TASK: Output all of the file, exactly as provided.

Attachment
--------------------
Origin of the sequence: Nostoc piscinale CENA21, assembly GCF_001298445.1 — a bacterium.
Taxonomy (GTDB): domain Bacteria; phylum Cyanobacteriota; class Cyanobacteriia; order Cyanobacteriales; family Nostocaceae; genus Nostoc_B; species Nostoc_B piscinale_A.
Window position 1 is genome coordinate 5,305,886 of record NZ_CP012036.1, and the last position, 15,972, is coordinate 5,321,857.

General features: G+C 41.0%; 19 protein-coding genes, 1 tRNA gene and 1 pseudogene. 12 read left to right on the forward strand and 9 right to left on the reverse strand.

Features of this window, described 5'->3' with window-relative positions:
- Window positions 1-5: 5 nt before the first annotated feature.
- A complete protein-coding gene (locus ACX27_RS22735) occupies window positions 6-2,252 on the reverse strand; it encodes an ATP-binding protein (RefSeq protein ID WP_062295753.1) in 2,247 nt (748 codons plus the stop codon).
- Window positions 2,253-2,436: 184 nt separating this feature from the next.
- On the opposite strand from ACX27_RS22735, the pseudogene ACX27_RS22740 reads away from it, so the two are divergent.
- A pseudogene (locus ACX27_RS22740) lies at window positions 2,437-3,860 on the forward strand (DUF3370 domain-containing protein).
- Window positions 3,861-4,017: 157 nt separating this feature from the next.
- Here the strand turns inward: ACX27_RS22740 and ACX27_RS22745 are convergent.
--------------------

Origin of the sequence: Nostoc piscinale CENA21, assembly GCF_001298445.1 — a bacterium.
Taxonomy (GTDB): domain Bacteria; phylum Cyanobacteriota; class Cyanobacteriia; order Cyanobacteriales; family Nostocaceae; genus Nostoc_B; species Nostoc_B piscinale_A.
Window position 1 is genome coordinate 5,305,886 of record NZ_CP012036.1, and the last position, 15,972, is coordinate 5,321,857.

General features: G+C 41.0%; 19 protein-coding genes, 1 tRNA gene and 1 pseudogene. 12 read left to right on the forward strand and 9 right to left on the reverse strand.

Features of this window, described 5'->3' with window-relative positions:
- Window positions 1-5: 5 nt before the first annotated feature.
- A complete protein-coding gene (locus ACX27_RS22735) occupies window positions 6-2,252 on the reverse strand; it encodes an ATP-binding protein (RefSeq protein ID WP_062295753.1) in 2,247 nt (748 codons plus the stop codon).
- Window positions 2,253-2,436: 184 nt separating this feature from the next.
- On the opposite strand from ACX27_RS22735, the pseudogene ACX27_RS22740 reads away from it, so the two are divergent.
- A pseudogene (locus ACX27_RS22740) lies at window positions 2,437-3,860 on the forward strand (DUF3370 domain-containing protein).
- Window positions 3,861-4,017: 157 nt separating this feature from the next.
- Here the strand turns inward: ACX27_RS22740 and ACX27_RS22745 are convergent.